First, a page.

The Warren County Sheriff’s Office likely needs 12 police officers to assign to schools next year through the agency’s new school resource officer program, and so far the candidate pool has not been as deep as hoped.
“At this point we don’t have enough,” Warren County Undersheriff Shawn Lamouree said. “We are actively seeking people.”
Sheriff Bud York said the agency will likely need 12 but only had seven or eight confirmed to accept the part-time positions.
He said there are other full-timers who he understands are weighing retirement and have expressed interest in the positions, though.
The positions are being tailored for retired police officers. The school districts have been setting aside $30,000 per officer per school year, as retired police officers can be paid a maximum of $30,000 annually and still receive their pensions.
The Sheriff’s Office has already contracted with Hadley-Luzerne school district, which had two officers in its building for the final weeks of this year, and is finalizing agreements with the Lake George and North Warren school districts, York said.
School leaders in Queensbury and Bolton are discussing the program with the Sheriff’s Office as well, and Warrensburg has budgeted for two officers for next year but not yet worked out an agreement with the Sheriff’s Office.
The Glens Falls City School District is contracting with the Glens Falls Police Department.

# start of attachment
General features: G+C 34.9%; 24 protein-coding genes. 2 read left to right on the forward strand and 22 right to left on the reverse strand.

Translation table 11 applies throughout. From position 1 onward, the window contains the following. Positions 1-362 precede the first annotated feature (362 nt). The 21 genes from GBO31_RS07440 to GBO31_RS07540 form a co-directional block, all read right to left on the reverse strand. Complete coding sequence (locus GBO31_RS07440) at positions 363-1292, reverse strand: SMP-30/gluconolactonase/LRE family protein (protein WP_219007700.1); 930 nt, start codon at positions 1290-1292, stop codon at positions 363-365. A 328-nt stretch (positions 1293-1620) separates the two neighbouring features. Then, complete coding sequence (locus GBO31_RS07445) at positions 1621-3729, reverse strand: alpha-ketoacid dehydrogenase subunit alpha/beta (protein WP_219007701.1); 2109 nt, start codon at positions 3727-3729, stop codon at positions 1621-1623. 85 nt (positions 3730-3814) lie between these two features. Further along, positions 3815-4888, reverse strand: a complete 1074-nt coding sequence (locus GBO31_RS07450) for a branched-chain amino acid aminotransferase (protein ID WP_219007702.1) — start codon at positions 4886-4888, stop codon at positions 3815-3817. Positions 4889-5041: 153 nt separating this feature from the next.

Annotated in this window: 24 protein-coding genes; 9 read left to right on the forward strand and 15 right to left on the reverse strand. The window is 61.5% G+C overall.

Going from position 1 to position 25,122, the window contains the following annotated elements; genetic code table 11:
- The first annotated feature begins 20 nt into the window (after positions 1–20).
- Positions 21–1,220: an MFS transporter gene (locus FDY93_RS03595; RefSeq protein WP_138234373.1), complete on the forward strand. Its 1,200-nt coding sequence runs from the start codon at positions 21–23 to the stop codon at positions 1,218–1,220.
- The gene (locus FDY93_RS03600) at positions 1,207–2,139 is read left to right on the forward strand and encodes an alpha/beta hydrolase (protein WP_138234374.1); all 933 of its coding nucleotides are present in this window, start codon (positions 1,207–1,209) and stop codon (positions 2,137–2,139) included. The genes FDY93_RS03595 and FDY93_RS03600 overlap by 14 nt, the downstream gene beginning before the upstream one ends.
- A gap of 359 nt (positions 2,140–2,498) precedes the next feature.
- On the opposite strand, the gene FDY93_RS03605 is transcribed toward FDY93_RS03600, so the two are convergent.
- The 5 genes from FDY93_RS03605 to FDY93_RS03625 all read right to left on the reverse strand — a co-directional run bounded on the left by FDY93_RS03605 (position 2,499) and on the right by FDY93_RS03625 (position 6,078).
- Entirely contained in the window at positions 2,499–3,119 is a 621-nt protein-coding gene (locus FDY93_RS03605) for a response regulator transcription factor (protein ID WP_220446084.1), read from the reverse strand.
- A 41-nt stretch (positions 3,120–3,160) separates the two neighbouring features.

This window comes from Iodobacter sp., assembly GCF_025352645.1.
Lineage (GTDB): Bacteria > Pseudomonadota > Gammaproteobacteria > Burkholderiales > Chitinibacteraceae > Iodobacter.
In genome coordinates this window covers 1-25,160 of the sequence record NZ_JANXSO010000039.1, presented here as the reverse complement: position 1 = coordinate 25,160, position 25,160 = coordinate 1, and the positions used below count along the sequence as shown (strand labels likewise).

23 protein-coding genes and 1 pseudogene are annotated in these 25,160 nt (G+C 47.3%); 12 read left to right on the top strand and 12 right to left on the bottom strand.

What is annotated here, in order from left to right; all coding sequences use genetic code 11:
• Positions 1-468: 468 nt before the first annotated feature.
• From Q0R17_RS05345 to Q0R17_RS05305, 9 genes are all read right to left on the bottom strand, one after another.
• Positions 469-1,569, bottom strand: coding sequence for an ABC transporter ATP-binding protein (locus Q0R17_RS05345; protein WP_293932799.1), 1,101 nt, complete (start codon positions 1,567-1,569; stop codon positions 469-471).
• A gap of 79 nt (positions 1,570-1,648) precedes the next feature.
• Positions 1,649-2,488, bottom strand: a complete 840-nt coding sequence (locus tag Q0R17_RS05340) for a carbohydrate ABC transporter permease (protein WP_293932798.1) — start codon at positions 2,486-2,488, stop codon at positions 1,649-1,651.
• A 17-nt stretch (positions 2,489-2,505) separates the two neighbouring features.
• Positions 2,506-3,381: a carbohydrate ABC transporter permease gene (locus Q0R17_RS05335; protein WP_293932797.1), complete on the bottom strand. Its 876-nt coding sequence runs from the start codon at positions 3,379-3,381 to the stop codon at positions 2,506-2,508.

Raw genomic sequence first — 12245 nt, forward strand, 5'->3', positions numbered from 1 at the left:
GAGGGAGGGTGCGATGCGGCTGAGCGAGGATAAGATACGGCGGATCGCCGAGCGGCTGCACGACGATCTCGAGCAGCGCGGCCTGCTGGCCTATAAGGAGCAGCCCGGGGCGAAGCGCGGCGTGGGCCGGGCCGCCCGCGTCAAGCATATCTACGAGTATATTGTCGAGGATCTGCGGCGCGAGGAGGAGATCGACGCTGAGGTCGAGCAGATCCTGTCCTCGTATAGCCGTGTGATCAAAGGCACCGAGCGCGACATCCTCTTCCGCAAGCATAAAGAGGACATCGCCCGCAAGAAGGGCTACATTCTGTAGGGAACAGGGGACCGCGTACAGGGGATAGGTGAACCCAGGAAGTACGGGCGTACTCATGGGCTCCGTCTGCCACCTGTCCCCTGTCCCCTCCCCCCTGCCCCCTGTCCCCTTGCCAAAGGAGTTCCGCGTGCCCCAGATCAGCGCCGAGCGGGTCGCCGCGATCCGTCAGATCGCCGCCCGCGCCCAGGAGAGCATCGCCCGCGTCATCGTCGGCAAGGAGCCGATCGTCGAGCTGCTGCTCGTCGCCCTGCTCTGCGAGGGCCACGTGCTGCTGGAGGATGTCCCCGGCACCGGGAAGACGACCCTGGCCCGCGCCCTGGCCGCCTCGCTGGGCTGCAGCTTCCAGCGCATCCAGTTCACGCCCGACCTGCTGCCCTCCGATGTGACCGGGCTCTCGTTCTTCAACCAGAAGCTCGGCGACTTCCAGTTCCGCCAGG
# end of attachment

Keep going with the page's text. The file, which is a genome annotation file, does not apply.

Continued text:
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York said the Sheriff’s Office has not heard from school officials in Johnsburg.
The sheriff said some who reached out about the school positions have taken other jobs, including one going to work as a court security officer. Others, such as a retired officer from Colorado who expressed interest, found that his certification from another state did not transfer, so he would have to go through the regional police academy to be re-certified, York said. He declined to do so, and withdrew from consideration for one of the jobs.
Should the school districts and Sheriff’s Office sign contracts, but the police agency can’t find suitable candidates for the positions, the district is not liable, the sheriff said.
“We are protected in case we can’t come up with the people,” York said.
The Washington County Sheriff’s Office is still looking to fill out its roster of officers to be assigned to school as well.
Washington County Sheriff Jeff Murphy said his agency believes it will need eight officers for the schools that have signed on in his county and the ones that were in negotiations, and he said he believed there would be enough candidates.
“We’re trying to find people with connections to the district,” he said.
The Washington County Sheriff’s Office also plans to hold a 40-hour “school resource officer” training over the summer for those who are hired, with sheriff’s offices in neighboring Warren and Saratoga counties sending their officers as well.